Saving History

Saving History add

There's nothing quite like restoring an older building to its former glory, or adding a few modern touches. For Christchurch ADNZ life member Ian Cumberpatch, these kinds of projects are challenging, enjoyable and rewarding.

This week Defign sat down with Ian to hear all about his work on, and passion for, heritage buildings.

Ian's love of architecture started when he was in high school. He was particularly interested in technical drawing and gained a cadetship with the Ministry of Works as an Architectural Draughtsman before working for an architect in a private practice. This early experience combined with his extramural study at the University of Auckland paved the way for Ian's career in his own private practice.

Ian's practice undertakes a wide range of architectural projects and specialises in residential architecture, including new homes, alterations, additions and renovations. He has completed a number of heritage and character projects.

"It's all about the craft of the past. I've always had an interest in older buildings which was reinforced when I did my first OE to Europe and experienced carefully crafted buildings, many hundreds of years old, that have survived the test of time."

Ian has seen a large increase in heritage projects in the post-earthquake Canterbury environment. While some older buildings survived the shaking, others were not so lucky with many damaged beyond repair.

Ian believes that where possible, it is important to preserve Canterbury's unique architectural heritage, both historic and modern.

"I think it's really important to retain as many buildings and places as we can as they are part of our social history. We have to consider their values from a commercial perspective - these should be buildings that can be used in a modern context."

One of Ian's favourite heritage projects was the saving of the historically listed 'Knocklynn'. He became involved with the large 2 storey triple brick homestead immediately after the September 2010 earthquakes.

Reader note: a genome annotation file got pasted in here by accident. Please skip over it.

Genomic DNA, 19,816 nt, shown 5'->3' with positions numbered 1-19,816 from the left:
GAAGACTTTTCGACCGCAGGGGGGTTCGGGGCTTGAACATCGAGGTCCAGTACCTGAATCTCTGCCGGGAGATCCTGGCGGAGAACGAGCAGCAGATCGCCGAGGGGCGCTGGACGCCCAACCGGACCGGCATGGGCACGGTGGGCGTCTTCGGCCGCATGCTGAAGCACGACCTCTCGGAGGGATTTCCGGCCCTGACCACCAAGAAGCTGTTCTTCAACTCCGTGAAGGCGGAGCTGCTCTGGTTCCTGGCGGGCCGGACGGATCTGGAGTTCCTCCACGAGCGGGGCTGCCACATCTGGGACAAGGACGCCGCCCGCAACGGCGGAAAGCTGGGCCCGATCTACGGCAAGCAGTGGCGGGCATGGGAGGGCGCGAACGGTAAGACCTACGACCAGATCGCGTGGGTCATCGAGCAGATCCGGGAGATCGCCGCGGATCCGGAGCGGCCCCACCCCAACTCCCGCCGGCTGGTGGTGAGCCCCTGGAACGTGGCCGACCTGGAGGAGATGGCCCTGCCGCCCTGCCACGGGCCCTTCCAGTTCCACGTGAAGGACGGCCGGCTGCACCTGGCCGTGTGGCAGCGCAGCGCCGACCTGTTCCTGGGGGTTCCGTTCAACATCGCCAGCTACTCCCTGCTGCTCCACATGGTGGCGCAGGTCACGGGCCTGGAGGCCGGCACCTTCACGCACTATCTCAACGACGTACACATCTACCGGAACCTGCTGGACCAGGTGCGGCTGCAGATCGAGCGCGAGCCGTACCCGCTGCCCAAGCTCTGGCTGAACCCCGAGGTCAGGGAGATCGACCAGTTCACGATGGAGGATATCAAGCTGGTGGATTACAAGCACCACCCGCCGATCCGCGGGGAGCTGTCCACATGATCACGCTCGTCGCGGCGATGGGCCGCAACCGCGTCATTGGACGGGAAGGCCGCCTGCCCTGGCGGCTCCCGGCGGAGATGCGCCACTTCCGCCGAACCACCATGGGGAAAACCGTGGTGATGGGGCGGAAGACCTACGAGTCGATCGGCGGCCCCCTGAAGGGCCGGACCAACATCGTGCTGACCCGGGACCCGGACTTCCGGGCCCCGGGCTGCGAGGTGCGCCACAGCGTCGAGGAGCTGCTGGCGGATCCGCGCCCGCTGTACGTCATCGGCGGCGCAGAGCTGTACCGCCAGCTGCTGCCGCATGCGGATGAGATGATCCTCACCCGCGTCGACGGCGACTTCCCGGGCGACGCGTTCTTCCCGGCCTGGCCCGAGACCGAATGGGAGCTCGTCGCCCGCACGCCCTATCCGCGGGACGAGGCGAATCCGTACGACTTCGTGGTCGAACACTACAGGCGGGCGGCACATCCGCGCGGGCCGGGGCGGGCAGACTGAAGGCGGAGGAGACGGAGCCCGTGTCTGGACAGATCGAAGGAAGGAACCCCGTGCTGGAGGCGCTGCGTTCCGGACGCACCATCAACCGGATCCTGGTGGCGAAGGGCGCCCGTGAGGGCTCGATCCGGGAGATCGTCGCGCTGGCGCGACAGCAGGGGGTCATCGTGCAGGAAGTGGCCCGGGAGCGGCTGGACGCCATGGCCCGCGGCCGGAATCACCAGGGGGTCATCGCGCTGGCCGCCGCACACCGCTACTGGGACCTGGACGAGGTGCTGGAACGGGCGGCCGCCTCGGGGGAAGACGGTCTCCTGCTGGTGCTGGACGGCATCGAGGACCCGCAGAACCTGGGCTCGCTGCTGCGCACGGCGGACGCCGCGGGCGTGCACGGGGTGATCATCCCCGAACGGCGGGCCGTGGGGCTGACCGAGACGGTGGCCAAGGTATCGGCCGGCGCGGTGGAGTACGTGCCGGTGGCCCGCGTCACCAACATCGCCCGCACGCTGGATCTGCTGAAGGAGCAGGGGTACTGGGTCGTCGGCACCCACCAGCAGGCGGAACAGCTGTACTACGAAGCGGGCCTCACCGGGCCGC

"It was a big project that we worked on for about two years. It was challenging as we had to not only fix what was broken but also put a structure into the building to ensure its future insurability and value. This was challenging as it was built in 1892 and had no real existing structural integrity."

For Ian, it was also important to retain the building's original aesthetic.

"We wanted to maintain the building's detailing so it looked as it did before it was damaged and subsequently repaired" he says.

On a smaller scale Ian worked on the restoration of the 'Captains Cottage' - a two storey house in Gore Bay.

"This was a much smaller project - a delightful little place. The owner had already started work on the foundations and engaged us to design and document new foundations, chimney rebuild and a single storey addition. It's a project I have really enjoyed."

It’s one of Ian's more long-term projects - the work is ongoing and has been for the last seven to eight years.

While restorations are certainly rewarding they are also challenging.

"Sometimes the original planning of these homes isn't what people require today. Previously, people planned houses for the way they looked from the road as opposed to their orientation to the sun and geographical features of the site. I have found that people own heritage buildings by choice and are generally prepared to do what it takes to not only maintain them but enhance and protect them for the future."

While he enjoys working on a range of different projects Ian says he finds his heritage work particularly rewarding.

"I get a great deal of satisfaction and pleasure from these projects - seeing buildings that have been renovated, restored or saved, knowing that they are there for the enjoyment of present and future owners."

See above for images of 'Knocklynn' and 'Captains Cottage' and check out Ian's ADNZ profile for more info.